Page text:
Finder makes money from featured partners, but editorial opinions are our own. Advertiser disclosure

Best growth ETFs

Here are the 3 best growth ETFs based on expense ratios and YTD returns.

Growth exchange-traded funds (ETFs) are composed of stocks with massive growth potential. As opposed to income stocks where you can earn a high passive income from dividends, growth stocks pay fewer dividends but have a higher stock price growth potential. The only downside is that you’ll have to pay an annual fee as a percentage of your invested funds to the ETF which is called the “expense ratio.”

Our top picks for investing in growth ETFs

Best for beginners

Go to site
Get up to $1,000 in stock
  • No-cost financial planning and automated investing
  • Trade stocks, options, ETFs, mutual funds, alternative asset funds
  • $0 commission on stocks, ETFs and options, with no options contract fees

Top pick for advanced traders

Go to site
Get up to $5,000 cash
  • Trade options, futures, options on futures, stocks, ETFs
  • $0 commission to close options
  • Pro-grade platform and risk analysis tools

Best for mobile experience

Go to site
3% IRA match with Robinhood Gold
  • Earn 5% interest on uninvested cash with Gold
  • Get up to $50,000 in instant deposits with Gold
  • Easy, user-friendly trading

Paid non-client promotion. Finder does not invest money with providers on this page. If a brand is a referral partner, we're paid when you click or tap through to, open an account with or provide your contact information to the provider. Partnerships are not a recommendation for you to invest with any one company. Learn more about how we make money.

Finder is not an advisor or brokerage service. Information on this page is for educational purposes only and not a recommendation to invest with any one company, trade specific stocks or fund specific investments. All editorial opinions are our own.

Best growth ETFs of 2024

Here are the best growth ETFs from small cap, mid cap and large cap companies that have the optimal combination of YTD returns and 0.25% or lower expense ratios. No currency hedged, leveraged or inverse ETFs are included.

LogoETF name and tickerETF descriptionExpense ratioYTD returnMarket Cap
iShares U.S. Aerospace Defense ETF logoiShares Morningstar Small-Cap Growth ETF (ISCG)ISCG is an iShares ETF that tracks the Morningstar Small-Cap Growth Index, offering exposure to small-cap growth stocks.0.06%0.68%Small cap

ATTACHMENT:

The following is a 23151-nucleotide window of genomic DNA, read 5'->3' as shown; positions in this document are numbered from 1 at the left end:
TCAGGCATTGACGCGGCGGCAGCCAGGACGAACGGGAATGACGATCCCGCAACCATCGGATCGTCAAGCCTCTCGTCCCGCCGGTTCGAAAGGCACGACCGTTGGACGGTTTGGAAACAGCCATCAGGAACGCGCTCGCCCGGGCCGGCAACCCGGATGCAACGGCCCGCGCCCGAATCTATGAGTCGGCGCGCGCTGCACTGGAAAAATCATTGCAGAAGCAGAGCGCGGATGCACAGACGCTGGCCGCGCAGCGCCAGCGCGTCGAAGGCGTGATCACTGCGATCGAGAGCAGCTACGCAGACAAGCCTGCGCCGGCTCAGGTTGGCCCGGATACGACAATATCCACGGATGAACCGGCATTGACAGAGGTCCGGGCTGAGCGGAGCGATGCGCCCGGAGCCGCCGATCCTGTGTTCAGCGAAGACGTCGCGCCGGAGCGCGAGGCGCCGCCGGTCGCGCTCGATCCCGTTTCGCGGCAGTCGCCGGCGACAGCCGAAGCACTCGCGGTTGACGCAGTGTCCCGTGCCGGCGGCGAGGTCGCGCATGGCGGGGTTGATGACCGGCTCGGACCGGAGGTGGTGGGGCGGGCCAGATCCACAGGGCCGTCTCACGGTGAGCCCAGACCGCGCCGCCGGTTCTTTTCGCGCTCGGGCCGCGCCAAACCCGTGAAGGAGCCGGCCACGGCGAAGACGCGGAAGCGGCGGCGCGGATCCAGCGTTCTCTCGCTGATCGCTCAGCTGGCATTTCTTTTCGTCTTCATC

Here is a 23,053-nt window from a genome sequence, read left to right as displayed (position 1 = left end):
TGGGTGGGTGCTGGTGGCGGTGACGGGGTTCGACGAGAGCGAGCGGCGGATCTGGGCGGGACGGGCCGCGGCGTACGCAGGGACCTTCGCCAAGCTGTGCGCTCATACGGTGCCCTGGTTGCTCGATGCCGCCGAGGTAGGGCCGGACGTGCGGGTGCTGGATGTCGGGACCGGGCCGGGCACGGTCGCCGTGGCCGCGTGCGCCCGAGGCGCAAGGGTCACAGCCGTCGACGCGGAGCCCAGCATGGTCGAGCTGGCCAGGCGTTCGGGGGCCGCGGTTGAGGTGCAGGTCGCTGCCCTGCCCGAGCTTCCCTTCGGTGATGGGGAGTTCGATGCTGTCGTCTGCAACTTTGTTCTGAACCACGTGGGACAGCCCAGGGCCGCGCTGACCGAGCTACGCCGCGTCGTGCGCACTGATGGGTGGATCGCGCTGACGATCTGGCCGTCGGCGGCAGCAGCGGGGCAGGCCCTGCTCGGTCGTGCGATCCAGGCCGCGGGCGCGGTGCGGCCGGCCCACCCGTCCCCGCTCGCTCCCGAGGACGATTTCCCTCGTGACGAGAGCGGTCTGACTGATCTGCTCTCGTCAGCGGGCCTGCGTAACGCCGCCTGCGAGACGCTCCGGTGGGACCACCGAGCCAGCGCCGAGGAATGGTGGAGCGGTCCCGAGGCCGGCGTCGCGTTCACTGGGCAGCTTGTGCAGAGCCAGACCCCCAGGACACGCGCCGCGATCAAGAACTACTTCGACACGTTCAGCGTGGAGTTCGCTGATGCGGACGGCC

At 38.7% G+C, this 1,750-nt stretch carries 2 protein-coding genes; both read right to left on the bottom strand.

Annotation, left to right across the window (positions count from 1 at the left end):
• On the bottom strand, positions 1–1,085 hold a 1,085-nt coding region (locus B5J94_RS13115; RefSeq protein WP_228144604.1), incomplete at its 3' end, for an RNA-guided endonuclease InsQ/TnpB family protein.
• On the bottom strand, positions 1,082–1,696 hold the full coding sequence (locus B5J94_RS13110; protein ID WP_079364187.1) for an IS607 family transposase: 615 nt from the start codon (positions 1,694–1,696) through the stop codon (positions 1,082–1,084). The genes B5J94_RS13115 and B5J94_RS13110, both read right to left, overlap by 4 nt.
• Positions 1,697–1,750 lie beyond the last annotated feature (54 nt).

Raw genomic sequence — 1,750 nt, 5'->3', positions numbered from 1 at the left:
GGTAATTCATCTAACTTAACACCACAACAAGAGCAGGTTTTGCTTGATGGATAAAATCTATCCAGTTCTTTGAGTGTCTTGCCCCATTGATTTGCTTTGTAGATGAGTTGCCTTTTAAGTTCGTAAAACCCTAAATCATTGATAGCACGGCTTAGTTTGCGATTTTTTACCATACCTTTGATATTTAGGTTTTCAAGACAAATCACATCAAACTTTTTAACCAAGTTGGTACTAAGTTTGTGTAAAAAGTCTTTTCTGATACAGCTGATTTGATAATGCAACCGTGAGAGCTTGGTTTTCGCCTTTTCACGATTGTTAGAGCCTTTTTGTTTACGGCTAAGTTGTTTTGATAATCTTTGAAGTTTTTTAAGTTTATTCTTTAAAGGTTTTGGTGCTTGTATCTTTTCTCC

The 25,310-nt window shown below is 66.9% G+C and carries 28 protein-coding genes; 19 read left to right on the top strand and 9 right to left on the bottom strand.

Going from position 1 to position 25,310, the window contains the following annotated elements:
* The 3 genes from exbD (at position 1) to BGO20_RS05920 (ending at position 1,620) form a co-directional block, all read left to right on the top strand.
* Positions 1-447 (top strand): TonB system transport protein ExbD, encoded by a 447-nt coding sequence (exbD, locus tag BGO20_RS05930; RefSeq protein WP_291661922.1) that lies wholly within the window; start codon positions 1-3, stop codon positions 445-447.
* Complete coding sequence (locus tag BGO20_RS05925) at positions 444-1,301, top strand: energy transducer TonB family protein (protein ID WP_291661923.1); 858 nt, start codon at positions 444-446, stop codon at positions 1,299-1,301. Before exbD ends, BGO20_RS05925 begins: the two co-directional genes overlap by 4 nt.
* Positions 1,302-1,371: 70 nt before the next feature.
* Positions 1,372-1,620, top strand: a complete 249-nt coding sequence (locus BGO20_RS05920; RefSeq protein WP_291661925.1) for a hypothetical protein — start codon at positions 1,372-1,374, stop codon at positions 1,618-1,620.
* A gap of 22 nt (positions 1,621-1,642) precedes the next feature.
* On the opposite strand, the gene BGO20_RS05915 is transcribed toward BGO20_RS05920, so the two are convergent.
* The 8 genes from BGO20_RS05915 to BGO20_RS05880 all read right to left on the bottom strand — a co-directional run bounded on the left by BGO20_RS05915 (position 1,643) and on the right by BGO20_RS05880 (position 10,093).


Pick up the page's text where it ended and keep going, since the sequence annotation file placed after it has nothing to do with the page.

Index IQ US logoIQ US Mid Cap R&D Leaders ETF (MRND)MRND is an ETF by IQ Global that invests in US mid-cap stocks with a focus on research and development.0.16%2.97%Mid cap
SPDR S&P ETF logoTechnology Select Sector SPDR Fund (XLK)XLK is an exchange-traded fund that seeks to track the performance of the technology sector within the S&P 500 Index.0.10%32.65%Large cap

How to buy the best growth ETFs in 5 easy steps

  1. Choose an online stock trading platform. Choose from our Top Picks above or jump straight to the best ETF brokers 2023.
  2. Sign up for an account. Provide your personal information and sign up.
  3. Set up a funding method to pay for the transaction. Deposit funds into your account by linking your banking information.
  4. Choose the stocks you want to buy. Search for the stock by name or ticker symbol.
  5. Place your order. Buy the stock. It’s that simple.
A photo of matthewmiczulski

What Matt thinks about investing in growth ETFs

Investing in growth ETFs is an efficient way to gain exposure to companies that are expected to grow quicker than the overall market — think NVIDIA (NVDA), Netflix (NFLX) and Tesla (TSLA) — without poring over countless individual stocks. Growth ETFs may help minimize some of the risks of investing in individual growth stocks, like increased volatility, by offering safety through diversification.

— Matt Miczulski, Editor, Investments.

Frequently asked questions about growth ETFs

Bottom line

Growth ETFs are a great way to add multiple companies with high growth potential into your investment portfolio. In most cases, you’ll also get passive income in the form of dividends but not at the same rate as you would with value ETFs.

Keep in mind, ETFs have an annual fee in the form of a percentage of your invested funds. You can avoid this by picking stocks yourself.

More guides on Finder

Ask a Question provides guides and information on a range of products and services. Because our content is not financial advice, we suggest talking with a professional before you make any decision.

By submitting your comment or question, you agree to our Privacy and Cookies Policy and Terms of Use.

Questions and responses on are not provided, paid for or otherwise endorsed by any bank or brand. These banks and brands are not responsible for ensuring that comments are answered or accurate.

This site is protected by reCAPTCHA and the Google Privacy Policy and Terms of Service apply.
Go to site